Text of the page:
One of my favorite aspects of being a scientist is mentoring and training future scientists. As a graduate student and postdoctoral researcher, I have had the opportunity to mentor more than a dozen young scientists. These scientists have gone on to careers in biotech and policy, or are continuing their education in graduate school. Several of these mentorships have resulted in peer-reviewed publications with the mentees (*) as co-authors:
N. Sirison*, N.P. Burnett (2019) Turbinaria ornata (Phaeophyta) varies size and strength to maintain environmental safety factor across flow regimes. Journal of Phycology. (PDF)
N.P. Burnett, A. Belk* (2018) Compressive strength of Mytilus californianus shell is time-dependent and can influence the potential foraging strategies of predators. Marine Biology 165: 42. (PDF)
A.R. Kothari*, N.P. Burnett (2017) Herbivores alter plant-wind interactions by acting as a point mass on leaves and by removing leaf tissue. Ecology and Evolution 7: 6884-6893. (PDF)
Science lessons in under-served schools As a graduate student at UC Berkeley I participated in the outreach program Bay Area Scientists in Schools that taught science lessons to elementary school students in under-served areas of the San Francisco Bay Area. During my time with this program, members of this program taught more than 100 lessons that reached more than 3,000 students.
Uncovering biases in postdoctoral interviews As a postdoctoral researcher, I have developed additional focus areas for outreach and broadening participation in science. I was a recipient of a 2017 National Science Foundation Postdoctoral Fellowship in Biology for Broadening Participation of Groups Underrepresented in Biology, and with this funding I began serving as a postdoctoral member on the Broadening Participation Committee for the Society for Integrative and Comparative Biology, and I began conducting research projects to address barriers to postdoctoral researchers in biology. My first project from this initiative was recently published in the open access journal Integrative Organismal Biology:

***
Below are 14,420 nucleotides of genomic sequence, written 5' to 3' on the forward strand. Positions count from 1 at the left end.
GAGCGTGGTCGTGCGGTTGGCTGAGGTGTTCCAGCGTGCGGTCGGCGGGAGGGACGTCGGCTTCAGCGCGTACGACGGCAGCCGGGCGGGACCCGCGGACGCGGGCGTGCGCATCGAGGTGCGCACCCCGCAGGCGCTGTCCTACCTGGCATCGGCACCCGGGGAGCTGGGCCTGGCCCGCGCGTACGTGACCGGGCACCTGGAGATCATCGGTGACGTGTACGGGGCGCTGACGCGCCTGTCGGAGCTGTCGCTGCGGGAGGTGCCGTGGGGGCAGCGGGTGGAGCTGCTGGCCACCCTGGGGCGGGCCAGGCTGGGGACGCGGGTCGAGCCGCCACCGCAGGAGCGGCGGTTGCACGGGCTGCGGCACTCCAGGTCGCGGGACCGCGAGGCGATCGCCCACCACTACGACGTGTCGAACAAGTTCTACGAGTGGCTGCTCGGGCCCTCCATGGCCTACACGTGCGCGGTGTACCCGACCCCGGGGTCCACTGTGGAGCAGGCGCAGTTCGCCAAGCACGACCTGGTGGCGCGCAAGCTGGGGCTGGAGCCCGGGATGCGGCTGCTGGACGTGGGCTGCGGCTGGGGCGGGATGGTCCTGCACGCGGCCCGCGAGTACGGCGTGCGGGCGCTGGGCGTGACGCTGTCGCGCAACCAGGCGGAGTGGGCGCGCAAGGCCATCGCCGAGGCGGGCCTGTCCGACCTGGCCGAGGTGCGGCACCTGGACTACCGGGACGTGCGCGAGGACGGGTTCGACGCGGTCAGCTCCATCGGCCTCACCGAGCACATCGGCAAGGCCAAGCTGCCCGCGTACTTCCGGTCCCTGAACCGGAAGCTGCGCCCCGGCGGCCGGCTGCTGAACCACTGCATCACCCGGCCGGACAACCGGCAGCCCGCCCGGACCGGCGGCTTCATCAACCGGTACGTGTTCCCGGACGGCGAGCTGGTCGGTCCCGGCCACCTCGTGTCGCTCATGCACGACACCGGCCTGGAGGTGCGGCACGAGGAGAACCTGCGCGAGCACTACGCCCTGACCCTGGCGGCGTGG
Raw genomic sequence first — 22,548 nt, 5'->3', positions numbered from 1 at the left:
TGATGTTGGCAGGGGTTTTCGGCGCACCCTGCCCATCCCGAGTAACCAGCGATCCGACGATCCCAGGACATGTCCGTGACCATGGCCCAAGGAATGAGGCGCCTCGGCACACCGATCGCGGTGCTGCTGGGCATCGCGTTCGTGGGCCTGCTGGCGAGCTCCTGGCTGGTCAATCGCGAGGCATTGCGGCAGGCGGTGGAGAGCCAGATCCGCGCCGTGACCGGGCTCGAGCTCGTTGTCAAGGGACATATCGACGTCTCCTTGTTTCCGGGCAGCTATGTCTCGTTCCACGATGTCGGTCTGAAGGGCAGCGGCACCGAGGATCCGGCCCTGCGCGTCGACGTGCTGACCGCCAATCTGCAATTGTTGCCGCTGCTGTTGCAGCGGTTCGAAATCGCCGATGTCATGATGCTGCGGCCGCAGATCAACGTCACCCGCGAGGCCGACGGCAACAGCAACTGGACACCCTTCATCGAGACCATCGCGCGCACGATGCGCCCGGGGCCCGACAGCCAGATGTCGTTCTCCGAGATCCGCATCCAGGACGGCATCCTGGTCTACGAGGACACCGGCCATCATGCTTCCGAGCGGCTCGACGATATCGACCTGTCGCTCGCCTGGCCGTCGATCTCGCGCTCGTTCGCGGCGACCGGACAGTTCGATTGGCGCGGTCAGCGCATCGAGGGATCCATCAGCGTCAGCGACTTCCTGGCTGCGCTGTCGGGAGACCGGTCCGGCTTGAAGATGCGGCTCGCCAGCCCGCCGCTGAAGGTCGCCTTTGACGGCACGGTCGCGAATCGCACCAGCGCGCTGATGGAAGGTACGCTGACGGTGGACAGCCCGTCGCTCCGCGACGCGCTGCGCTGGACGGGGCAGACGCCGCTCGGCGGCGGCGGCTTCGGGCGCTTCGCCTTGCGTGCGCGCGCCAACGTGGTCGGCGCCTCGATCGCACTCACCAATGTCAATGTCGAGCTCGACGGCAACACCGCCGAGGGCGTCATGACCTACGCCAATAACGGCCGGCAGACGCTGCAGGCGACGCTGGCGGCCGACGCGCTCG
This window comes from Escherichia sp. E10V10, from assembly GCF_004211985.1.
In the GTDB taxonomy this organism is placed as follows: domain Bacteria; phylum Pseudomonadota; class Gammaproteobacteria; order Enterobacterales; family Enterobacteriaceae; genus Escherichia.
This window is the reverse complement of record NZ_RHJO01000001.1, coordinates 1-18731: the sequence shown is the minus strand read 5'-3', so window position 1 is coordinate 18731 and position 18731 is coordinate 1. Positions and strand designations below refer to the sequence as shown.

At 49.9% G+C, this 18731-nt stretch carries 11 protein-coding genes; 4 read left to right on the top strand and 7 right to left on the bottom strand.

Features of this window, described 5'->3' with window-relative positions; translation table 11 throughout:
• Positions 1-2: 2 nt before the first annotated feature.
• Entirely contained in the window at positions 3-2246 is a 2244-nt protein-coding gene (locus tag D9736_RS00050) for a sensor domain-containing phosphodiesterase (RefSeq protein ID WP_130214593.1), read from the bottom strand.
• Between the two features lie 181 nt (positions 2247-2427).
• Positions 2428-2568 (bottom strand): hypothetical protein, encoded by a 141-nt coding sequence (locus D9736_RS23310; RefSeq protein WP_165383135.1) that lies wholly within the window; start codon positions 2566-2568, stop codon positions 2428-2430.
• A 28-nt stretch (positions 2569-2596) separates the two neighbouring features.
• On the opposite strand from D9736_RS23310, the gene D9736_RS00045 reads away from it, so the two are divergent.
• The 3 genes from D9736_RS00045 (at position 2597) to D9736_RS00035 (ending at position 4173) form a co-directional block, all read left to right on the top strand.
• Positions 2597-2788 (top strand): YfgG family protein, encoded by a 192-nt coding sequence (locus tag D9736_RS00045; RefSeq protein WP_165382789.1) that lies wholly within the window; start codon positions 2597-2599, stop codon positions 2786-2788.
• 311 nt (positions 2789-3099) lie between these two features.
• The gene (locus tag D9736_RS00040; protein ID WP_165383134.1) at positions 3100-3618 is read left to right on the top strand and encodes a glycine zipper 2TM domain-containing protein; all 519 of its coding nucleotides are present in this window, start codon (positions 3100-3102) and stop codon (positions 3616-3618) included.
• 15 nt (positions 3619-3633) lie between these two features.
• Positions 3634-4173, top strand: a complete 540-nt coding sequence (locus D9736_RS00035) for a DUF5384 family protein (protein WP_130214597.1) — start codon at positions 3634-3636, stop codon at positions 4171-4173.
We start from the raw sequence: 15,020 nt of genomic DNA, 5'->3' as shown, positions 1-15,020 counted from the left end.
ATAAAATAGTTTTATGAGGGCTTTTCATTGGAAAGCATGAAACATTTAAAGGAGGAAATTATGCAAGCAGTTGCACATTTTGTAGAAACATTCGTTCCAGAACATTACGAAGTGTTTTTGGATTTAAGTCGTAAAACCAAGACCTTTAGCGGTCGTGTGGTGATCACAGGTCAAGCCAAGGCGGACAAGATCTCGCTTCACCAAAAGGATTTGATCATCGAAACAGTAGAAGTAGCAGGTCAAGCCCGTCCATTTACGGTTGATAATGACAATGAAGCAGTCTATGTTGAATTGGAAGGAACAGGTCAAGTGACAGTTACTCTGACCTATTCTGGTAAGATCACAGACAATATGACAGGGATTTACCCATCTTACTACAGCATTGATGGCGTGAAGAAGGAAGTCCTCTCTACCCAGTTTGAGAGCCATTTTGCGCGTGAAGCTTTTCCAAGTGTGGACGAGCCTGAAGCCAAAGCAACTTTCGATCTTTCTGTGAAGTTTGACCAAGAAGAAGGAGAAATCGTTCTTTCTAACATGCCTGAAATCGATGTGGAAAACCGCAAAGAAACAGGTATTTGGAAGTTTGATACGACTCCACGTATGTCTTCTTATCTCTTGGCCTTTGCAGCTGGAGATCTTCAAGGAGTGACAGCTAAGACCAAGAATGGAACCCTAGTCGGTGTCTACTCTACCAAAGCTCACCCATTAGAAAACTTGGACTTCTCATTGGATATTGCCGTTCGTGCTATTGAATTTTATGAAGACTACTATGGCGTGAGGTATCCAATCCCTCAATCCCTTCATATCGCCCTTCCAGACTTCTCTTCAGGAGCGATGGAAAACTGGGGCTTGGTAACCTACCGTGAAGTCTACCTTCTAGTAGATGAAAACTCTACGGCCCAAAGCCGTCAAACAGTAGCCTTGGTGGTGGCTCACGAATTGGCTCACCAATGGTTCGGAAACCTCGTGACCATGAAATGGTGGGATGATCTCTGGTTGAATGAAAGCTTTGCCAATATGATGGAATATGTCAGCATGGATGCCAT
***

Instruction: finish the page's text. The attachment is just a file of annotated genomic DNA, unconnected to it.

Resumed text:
N.P. Burnett, S.A. Combes (2019) Post-doc interviews in the life sciences: An often-overlooked process that is susceptible to bias. Integrative Organismal Biology. (PDF)
Project description: Postdoctoral research positions provide important experience and training to scientists from the time they finish graduate school until they secure a faculty position (or other permanent, higher position), yet many scientists from underrepresented groups leave academia after graduate school. In many disciplines or fields, interviews are one barrier that can prevent stigmatized individuals, such as individuals from underrepresented groups, from advancing their career. In the life sciences, interviews for postdoctoral positions are often conducted or arranged by a research group's principal investigator, who many not have the proper training or experience to design unbiased, standardized, or equitable interviews for numerous candidates. In this project we surveyed postdoctoral researchers in the life sciences to understand the types of interviews they experienced when applying for their postdoctoral positions.
We found that there was a wide range of interview styles and that some components of the interview were correlated with the demographics of the interviewee, as well as other aspects of the interview (e.g., whether it was held in-person or electronically). These results are likely due to implicit biases held by the principal investigator (or interviewing panel) that are exacerbated by poorly structured or planned interviews. In our short article, we urge principal investigators to pay more attention to the structure and style of their interviews with the aim of having standardized and equitable interviews across the candidate pool. Removing implicit biases from postdoctoral interviews could eliminate or reduce one of the barriers facing underrepresented minorities in the higher career stages of the life sciences.